As New York State rapidly approaches the milestone of distributing one million COVID-19 vaccines, one question has come to the forefront: “When can I receive the vaccine?”
In the first nine days of 2021, the United States reported over two million new coronavirus cases, based on data from Johns Hopkins University. It brought the country up to 23.4 million cases nationally.
And the number of COVID-19 are on the rise in Suffolk County, which recently surpassed 120,000 total cases in the past week.
Islip Town currently has the second-highest number of confirmed coronavirus cases in the county, just behind Brookhaven Town. As of Jan. 15, Islip had 30,994 confirmed cases, according to the Suffolk County Department of Information Technology and New York State Department of Health. That’s about 93 cases per every 1,000 people.
In November 2020, Islip Town unveiled a pop-up COVID-19 drive-through testing site in Brentwood. The free site was made available in partnership with Good Samaritan Hospital and funded through the Islip Community Development Agency.
Town supervisor Angie Carpenter said last week that she is willing to offer up that site to New York State as a potential vaccination location, but the town has not yet heard back from state officials.
Good Samaritan Hospital Medical Center in West Islip has been conducting vaccinations, and South Shore University Hospital has begun offering vaccines at Fairfield Properties Ballpark in Central Islip, formerly known as Bethpage Ballpark, Carpenter said. Another site is located at the Suffolk County Community College Brentwood campus.
Last week, New York entered Phase 1B of its vaccine rollout, allowing more individuals to receive the vaccine. Gov. Andrew Cuomo said during a previous press conference that it could take up until April 2021 for groups 1A and 1B to be vaccinated.
But due to high demand, the state’s registration system may not be displaying available appointments.
Since appointments are constantly added on a rolling basis, those who are eligible are advised to check back later, according to the Suffolk County COVID-19 Vaccination Center.
The state’s vaccine supply is determined by the federal government, and although more than seven million New Yorkers are now eligible for the COVID vaccine, the state will receive only 250,000 doses from the federal government next week, state reports said.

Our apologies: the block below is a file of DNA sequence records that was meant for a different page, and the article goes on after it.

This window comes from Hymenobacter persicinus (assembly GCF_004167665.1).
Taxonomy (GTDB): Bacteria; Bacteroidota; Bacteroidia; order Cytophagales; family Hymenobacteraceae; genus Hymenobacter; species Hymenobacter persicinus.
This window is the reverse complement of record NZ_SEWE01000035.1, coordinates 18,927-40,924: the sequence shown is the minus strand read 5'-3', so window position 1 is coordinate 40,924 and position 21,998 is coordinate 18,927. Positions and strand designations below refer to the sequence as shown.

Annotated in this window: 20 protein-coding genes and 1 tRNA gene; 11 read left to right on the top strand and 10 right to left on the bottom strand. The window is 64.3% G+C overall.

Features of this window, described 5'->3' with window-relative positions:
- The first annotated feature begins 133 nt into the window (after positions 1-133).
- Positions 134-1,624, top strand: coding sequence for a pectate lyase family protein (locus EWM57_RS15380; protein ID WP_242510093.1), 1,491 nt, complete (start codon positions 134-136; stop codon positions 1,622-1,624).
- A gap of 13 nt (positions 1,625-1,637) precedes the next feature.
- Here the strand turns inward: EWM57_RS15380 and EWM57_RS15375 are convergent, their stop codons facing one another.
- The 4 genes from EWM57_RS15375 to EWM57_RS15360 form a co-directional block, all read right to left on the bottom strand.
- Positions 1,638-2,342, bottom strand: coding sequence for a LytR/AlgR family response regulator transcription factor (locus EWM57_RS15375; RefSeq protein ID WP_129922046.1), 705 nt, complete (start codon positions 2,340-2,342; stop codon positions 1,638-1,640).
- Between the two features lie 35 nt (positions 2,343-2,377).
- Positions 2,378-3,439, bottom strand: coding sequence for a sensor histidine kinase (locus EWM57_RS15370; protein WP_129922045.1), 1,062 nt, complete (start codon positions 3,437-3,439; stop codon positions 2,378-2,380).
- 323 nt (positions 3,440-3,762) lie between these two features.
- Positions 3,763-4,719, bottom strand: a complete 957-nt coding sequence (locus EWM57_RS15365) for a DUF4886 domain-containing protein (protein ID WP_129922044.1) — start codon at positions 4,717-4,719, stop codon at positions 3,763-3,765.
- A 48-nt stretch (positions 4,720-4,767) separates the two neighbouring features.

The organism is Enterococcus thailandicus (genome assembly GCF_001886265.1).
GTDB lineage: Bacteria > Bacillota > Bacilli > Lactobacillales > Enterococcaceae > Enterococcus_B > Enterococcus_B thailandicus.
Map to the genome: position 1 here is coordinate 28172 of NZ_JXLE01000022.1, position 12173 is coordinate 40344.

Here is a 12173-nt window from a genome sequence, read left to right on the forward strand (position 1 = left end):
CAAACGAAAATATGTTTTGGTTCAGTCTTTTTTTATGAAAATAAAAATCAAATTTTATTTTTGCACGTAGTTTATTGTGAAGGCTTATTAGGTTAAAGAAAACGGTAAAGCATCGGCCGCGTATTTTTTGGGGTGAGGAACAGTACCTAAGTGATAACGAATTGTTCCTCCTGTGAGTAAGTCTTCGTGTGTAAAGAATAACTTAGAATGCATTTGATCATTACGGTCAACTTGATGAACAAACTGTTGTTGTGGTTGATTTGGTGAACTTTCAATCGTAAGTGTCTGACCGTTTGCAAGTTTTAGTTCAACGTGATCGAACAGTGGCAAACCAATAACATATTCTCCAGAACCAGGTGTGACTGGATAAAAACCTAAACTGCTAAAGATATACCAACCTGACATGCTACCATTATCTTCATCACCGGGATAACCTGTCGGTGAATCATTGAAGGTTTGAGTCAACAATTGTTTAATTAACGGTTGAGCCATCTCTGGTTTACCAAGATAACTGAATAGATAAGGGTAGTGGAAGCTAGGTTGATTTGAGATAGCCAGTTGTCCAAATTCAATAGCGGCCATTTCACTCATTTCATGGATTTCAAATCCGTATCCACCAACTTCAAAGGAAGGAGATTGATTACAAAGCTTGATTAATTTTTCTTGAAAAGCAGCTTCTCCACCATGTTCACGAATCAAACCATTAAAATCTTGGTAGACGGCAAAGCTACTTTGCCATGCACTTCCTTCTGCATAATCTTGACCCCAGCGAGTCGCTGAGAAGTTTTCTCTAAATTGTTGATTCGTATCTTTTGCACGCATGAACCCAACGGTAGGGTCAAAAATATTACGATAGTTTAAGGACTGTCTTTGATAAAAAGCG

“We are in a footrace to get the vaccine into the arms of eligible New Yorkers as quickly and equitably as possible,” Cuomo said. “However, we now have seven million New Yorkers vying for a fraction of doses made available to use by the federal government. We need Washington to step up and increase New York’s supply to make sure everyone who wants the vaccine has the opportunity to get it.”
System delays and the state’s rollout procedure have brought some frustration to community members.
Legis. Anthony Piccirillo said he believed the state’s vaccine rollout could have been more organized. State representatives could have contacted local senior centers to obtain more information about locals who were eligible, said Piccirillo, who was diagnosed with the virus last week.
“I’m just disappointed in the rollout itself. I thought they should have waited – completed as much of Phase 1A as possible before rolling out Phase 1B. They knew they had limited supply and there was high demand, and now we’re seeing how bad it is, with high wait times and scheduled appointments for the spring.”
At least 543,147 doses of the coronavirus vaccine have been administered in over 400,000 hospitals and over 85,000 long-term care facilities throughout the state as of Jan. 9, part of the state’s Phase 1A of vaccine rollout,
according to Cuomo.
Sayville Chamber of Commerce president Eileen Tyznar, who has also been diagnosed with COVID, said she believes that the state’s vaccine rollout could be improved.
“When we have a spike in numbers like this, and we knew the spread would be rapid during this time – that the state needs to be more efficient in rolling this out to protect our community and business owners.”
Tyznar added, “I think it’s really important that we do our due diligence to protect our community and our business owners.”
Islip Town board member Mary Kate Mullen said she plans on receiving the vaccine as soon as she meets the criteria to do so. She noted that the rise in cases across Suffolk County is a direct result of Thanksgiving, Christmas and New Year’s gatherings.
“Just look at the trend all over the country,” Mullen said. “It’s a very difficult time – people are getting sick. And that vaccine can’t come quick enough.”
The state recently launched an online list of vaccine providers for those who are eligible and meet Phase 1B criteria. People that fall in this category can register online at https://am-i-eligible.covid19vaccine.health.ny.gov/ and schedule an appointment, or do so by calling 1-833-NYS-4-VAX (1-833-697-4829).